News Politics Australian Politics Federal Election 2022 Asylum boat publication disgraceful act: Albanese

Asylum boat publication disgraceful act: Albanese

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Revealing the interception was "entire abuse of proper processes", Anthony Albanese says. Photo: AAP
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Prime Minister Anthony Albanese says it was a disgrace for former PM Scott Morrison to approve a media release about asylum seekers on election day.

Australian border authorities revealed last Saturday that the asylum seeker boat had been turned back the previous week.

The Border Force media release was followed by text messages to voters across Australia about the boat’s interception, sent out by the Liberal Party.

The controversial announcement during the election caretaker period followed a request from Mr Morrison’s office to publicly release details of the ABF operation before it was completed, the ABC reported on Friday.

The move contradicted a policy introduced by Mr Morrison as immigration minister not to comment on what he called “on-water matters”.

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The text message was sent to voters across Australia last Saturday afternoon. Photo: Supplied

Mr Albanese said it was also an “entire abuse of proper processes” and that normal protocols were not followed.

“This statement was made so it could facilitate the sending of … potentially many millions of text messages to voters in a last-minute scare campaign,” he told ABC radio.

“A disgraceful act from a government which was prepared to politicise everything but solve nothing.”

Mr Albanese said Mr Morrison’s office contacted him last Saturday about the boat’s arrival.

“We indicated it would be entirely inappropriate for this event to be politicised. It’s a clear breach of the caretaker conventions,” he said.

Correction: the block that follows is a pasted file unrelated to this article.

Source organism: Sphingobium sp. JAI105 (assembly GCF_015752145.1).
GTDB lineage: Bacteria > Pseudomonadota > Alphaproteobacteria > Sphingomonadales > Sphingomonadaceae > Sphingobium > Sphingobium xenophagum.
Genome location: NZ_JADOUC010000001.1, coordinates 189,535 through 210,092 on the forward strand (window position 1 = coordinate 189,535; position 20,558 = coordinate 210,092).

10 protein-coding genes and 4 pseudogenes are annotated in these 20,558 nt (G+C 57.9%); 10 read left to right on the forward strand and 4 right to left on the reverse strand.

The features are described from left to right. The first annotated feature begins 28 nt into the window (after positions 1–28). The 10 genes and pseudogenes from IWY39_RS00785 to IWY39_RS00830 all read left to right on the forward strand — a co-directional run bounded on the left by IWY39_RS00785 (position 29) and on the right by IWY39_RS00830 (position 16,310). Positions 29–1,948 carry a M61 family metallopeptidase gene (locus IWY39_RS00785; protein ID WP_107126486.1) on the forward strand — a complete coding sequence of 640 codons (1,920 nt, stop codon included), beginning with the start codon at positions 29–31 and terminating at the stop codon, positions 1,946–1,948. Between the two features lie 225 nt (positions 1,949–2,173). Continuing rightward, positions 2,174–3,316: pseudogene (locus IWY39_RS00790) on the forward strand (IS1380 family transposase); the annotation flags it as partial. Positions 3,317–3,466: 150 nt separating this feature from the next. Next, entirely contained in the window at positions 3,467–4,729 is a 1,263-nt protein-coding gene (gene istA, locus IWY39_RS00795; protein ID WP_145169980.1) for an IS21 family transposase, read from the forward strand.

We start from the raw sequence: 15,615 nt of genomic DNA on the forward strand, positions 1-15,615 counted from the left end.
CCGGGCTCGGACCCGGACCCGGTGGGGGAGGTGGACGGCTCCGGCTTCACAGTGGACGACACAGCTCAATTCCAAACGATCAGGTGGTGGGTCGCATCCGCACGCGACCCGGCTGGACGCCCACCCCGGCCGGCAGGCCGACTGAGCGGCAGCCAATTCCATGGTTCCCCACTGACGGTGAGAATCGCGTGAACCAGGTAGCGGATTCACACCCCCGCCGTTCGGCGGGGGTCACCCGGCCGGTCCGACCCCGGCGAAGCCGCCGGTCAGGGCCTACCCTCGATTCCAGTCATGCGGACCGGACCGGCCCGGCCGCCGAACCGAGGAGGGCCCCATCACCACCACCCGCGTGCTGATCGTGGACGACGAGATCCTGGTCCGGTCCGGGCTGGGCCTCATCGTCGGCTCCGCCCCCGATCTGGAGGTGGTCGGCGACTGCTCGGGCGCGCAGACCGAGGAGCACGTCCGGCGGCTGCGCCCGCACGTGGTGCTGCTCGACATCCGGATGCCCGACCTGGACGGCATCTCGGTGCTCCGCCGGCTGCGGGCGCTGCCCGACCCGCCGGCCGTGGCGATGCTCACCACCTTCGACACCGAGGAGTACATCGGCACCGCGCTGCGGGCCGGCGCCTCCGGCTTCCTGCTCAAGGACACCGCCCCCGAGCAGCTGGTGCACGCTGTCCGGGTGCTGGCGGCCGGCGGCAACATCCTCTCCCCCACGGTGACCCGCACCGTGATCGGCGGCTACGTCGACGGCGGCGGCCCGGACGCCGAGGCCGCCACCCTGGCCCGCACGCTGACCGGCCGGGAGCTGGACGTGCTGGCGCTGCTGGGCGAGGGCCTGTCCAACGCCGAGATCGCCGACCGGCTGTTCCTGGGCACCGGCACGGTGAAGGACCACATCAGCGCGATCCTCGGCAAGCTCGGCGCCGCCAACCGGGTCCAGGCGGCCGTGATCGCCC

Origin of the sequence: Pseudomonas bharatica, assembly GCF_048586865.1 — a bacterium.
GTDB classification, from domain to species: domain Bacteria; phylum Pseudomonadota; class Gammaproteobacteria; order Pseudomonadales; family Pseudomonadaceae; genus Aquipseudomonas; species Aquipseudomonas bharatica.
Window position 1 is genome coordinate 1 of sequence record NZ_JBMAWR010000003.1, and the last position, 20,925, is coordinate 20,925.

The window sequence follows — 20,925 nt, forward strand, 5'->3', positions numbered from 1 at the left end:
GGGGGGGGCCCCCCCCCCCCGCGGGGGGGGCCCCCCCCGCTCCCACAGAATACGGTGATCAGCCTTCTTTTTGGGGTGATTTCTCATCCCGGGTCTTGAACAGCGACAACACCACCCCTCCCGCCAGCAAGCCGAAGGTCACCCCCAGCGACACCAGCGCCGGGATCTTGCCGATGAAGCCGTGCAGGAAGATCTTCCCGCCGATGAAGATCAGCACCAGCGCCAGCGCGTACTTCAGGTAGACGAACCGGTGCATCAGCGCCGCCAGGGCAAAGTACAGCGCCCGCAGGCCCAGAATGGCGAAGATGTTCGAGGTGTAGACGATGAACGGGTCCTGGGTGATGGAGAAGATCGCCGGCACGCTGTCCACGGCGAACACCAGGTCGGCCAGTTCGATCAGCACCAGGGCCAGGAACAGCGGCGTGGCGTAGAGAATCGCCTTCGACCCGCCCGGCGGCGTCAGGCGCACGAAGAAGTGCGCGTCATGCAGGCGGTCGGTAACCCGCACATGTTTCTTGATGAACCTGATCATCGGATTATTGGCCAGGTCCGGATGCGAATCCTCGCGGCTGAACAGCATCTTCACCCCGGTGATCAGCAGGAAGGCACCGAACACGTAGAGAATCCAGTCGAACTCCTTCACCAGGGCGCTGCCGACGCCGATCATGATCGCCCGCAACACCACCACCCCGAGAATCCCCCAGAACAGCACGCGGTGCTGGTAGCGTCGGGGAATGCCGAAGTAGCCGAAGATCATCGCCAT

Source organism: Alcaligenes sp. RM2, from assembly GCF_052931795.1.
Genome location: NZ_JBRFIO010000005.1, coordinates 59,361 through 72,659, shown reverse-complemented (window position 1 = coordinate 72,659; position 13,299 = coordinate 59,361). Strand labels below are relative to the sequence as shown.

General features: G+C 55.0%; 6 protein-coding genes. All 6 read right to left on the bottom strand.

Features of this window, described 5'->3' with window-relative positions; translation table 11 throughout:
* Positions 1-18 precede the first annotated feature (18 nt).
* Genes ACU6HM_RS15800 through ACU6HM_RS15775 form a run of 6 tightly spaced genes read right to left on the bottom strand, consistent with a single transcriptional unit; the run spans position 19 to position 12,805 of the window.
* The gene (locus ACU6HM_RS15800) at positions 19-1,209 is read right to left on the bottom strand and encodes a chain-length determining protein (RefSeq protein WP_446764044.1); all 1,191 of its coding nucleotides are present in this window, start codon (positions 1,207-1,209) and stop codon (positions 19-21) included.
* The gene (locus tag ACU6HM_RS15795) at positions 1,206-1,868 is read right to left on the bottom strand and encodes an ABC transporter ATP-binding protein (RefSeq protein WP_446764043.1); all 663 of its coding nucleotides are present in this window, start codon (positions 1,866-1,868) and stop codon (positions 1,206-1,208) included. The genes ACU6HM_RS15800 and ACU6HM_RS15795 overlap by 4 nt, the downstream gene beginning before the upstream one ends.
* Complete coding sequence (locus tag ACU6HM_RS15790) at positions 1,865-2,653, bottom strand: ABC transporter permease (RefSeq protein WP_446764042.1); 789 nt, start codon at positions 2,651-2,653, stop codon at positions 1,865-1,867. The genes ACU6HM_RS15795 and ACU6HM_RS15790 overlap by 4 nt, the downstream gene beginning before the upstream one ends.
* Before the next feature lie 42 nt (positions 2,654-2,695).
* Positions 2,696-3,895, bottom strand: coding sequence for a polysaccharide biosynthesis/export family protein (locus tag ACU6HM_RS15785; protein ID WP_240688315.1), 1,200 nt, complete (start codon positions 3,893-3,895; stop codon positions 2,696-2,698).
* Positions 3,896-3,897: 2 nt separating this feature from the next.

Mr Albanese has asked the Home Affairs Department to investigate the decisions that led to the statement being released on election day.

“It was extraordinary that this statement was made to enable those text message to be sent to people. People were wondering what was going on when they were receiving that text message,” he said.

“It just showed that the government had really lost perspective – they were prepared to politicise anything and everything.”

The texts went to an unknown number of numbers as Australians lined up to vote – including in key seats such as Gilmore, Hughes, Bennelong and Corangamite.

Later, deputy Prime Minister Richard Marles the release of the information as “the desperate act of a dying government”.

“This is a matter that should have been above politics. This is a matter where actually when it came to border security there was a national consensus, that this government sought to undermine and sought to create division where none existed and it sought to make this a matter of politics and this is really serious,” he said.

“It’s serious in the sense that it did make our borders less secure. It’s serious in that it risked lives, it risked lives, and it undermined the national consensus that does exist around border security.”

But former education minister Stuart Robert said it was “hilarious” Mr Albanese was criticising the former government given Labor’s own history of politicising boat arrivals.

The statement was appropriate to let Australians about the historical weakness of the Labor Party on border security, Mr Roberts said.

But he claimed to not have known the text messages to voters about the boat’s interception would be sent.

“The fact a boat turned up is a statement of fact. How the information was disseminated, you’ll need others to comment on having not been the home affairs minister at the time,” Mr Robert told ABC radio.

On Wednesday, former home affairs minister Karen Andrews confirmed the text messages were sent without her approval or knowledge.

“I think Australian voters want to move on. The election is done and dusted, they want to get focused back on things that matter to them,” Mr Robert said.

-with AAP